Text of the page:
Health & Fitness » Lifestyle

New Year’s Resolution: Exercise Your Brain!

Amy Dean
What’s the most low-cost, and one of the most effective, exercise programs you can embark on in the New Year? It’s exercising your brain! Japanese-American physicist Michio Kaku has said, “The human brain has 100 billion neurons, each neuron connected to 10,000 other neurons. Sitting on your shoulders is the most complicated object in the known universe.”
When you grow older, you not only lose muscle over time, but your brain can atrophy as well. This can cause neurological damage and impact memory loss, making it more difficult to perform mental tasks. But just as physical workouts tone your muscles and enhance flexibility, regularly performing brain exercises can help maintain brain function and keep your mind sharp and alert. Even the simplest of brain exercises can increase blood flow, which carries oxygen and nutrient-rich blood to the brain and stimulates it.
The best thing about brain exercises is that you don’t have to go to a gym; you can do them anywhere, any time. Plus, they’re free! Here are a few fun brain exercises to keep your mind sharp in the new year.
Try neurobics
Neurobics challenge your mind and body to think and do differently. Button your shirt or tie your shoelaces with your eyes closed. Have a non-conversational lunch with a friend or family member, using only facial expressions and hand gestures to “converse.” If you’re right-handed, use your left hand more often, such as when brushing your teeth, and vice versa. Simply by varying simple routines, your mind can become more engaged.
Puzzle it out
Do crossword puzzles, word challenge games, put together a jigsaw puzzle or try Sudoku. Start at the easiest levels and work your way into harder ones. You can find a wealth of brain games that only require downloading a free app.
Be informed
Write down on a piece of paper five things you don’t know anything about, such as a hobby or sport, a foreign culture, how to play Bridge, cooking, gardening — you name it! Then mix up the pieces of paper, close your eyes and select one. Now it’s time to explore and learn more about that subject. You don’t have to become an expert in the subject. Just utilize the Internet, books from the local library or take a class so you can engage your brain in a whole new subject area.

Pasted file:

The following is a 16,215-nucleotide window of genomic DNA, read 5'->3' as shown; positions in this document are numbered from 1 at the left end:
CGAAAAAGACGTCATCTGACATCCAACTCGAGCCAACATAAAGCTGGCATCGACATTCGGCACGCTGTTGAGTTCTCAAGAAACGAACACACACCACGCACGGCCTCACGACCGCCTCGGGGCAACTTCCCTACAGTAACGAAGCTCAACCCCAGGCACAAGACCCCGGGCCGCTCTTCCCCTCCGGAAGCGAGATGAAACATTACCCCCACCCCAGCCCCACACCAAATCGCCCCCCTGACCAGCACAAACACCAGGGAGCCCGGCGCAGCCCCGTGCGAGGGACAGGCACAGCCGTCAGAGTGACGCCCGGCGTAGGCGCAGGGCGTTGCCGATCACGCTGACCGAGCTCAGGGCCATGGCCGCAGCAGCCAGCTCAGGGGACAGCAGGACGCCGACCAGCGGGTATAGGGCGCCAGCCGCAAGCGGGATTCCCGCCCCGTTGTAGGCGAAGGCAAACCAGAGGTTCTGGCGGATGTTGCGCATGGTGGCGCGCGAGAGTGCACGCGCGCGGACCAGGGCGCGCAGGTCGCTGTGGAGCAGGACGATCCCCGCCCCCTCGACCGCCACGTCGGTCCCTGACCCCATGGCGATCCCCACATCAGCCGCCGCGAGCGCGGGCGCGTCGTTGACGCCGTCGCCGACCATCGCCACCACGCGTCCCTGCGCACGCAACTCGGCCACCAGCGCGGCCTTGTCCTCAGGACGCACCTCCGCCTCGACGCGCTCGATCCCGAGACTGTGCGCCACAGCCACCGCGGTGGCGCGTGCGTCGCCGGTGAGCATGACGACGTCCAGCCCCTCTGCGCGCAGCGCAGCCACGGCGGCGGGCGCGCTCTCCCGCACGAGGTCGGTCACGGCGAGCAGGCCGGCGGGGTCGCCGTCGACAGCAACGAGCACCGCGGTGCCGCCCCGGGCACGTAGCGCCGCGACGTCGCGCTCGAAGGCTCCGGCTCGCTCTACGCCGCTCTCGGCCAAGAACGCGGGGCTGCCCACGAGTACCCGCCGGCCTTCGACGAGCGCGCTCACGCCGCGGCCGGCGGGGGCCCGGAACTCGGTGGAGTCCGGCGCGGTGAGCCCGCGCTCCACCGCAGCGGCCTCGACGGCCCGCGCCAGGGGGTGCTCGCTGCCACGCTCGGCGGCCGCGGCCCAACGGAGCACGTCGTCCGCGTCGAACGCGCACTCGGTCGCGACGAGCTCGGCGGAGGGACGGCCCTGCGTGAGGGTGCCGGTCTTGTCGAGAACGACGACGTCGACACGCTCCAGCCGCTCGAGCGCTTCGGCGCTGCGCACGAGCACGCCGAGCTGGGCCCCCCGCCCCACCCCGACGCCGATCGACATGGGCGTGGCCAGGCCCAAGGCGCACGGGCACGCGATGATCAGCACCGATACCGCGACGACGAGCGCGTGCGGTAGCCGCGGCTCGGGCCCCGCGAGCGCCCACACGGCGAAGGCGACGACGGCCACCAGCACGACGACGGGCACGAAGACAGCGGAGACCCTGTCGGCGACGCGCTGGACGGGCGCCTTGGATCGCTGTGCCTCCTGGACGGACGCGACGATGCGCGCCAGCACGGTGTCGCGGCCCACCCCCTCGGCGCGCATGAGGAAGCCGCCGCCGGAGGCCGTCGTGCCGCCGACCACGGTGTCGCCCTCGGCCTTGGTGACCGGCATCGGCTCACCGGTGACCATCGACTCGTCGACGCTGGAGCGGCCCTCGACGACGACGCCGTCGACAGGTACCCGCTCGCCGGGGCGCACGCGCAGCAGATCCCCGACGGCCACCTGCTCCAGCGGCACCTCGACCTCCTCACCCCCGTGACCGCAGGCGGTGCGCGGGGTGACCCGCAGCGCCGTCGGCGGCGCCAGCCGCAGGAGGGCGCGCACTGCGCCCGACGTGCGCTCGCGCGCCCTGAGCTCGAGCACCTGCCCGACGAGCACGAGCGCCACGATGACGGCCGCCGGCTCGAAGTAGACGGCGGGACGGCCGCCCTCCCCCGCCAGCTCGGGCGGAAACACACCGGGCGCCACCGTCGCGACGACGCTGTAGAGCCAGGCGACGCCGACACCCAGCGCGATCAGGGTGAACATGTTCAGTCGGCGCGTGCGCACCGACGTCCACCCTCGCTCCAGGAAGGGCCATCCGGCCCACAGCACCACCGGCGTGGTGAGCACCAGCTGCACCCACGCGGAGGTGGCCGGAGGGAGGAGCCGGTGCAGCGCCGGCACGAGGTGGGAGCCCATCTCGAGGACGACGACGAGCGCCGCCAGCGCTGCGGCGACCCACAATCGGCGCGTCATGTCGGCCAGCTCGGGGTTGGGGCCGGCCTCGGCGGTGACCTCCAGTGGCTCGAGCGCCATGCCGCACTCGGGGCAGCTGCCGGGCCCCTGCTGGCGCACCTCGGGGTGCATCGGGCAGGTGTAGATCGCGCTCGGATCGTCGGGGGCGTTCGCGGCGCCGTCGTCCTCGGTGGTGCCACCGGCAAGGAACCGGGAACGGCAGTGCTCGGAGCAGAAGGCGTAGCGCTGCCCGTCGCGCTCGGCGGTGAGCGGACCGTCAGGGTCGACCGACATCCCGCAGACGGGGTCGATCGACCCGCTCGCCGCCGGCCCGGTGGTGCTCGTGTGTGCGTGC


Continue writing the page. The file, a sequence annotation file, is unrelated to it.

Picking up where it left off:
Take a tasty test
Make a list of all the items in your refrigerator or list all of the ingredients for a recipe. Memorize it, then later on in the day test your recall of the list. As you increase your recall, make the lists harder.
Go back to school
There are a number of interesting classes offered at community centers that are inexpensive. Take a cooking class. Learn how to play a musical instrument. Learn a new sport or even a foreign language.
Use your imagination
Take a walk around the block and think about how you would decorate each home and yard with fun themes — a birthday party home, a pirate’s home, a home for forest animals and so on.
Be hands on
Take up a hobby that requires good hand-eye coordination, such as putting together a model airplane, knitting or sewing, baking bread or drawing a still life picture.
Math walk
While taking a daily walk, figure out math problems in your head.
Word up
Think of any word, then list on a piece of paper as many words as you can that begin or end with the same letters. For an extra challenge, play this game with friends or family members, or think of words that begin and end with the same letters.
These are just a few ideas to exercise your brain and keep your memory sharp. As Ernesto Bertarelli, Swiss businessman and philanthropist, said, “You can’t change who you are, but you can change what you have in your head; you can refresh what you’re thinking about; you can put some fresh air in your brain.”
Worcester resident Amy Dean is the author of Growing Older, Growing Better: Daily Meditations for Celebrating Aging.

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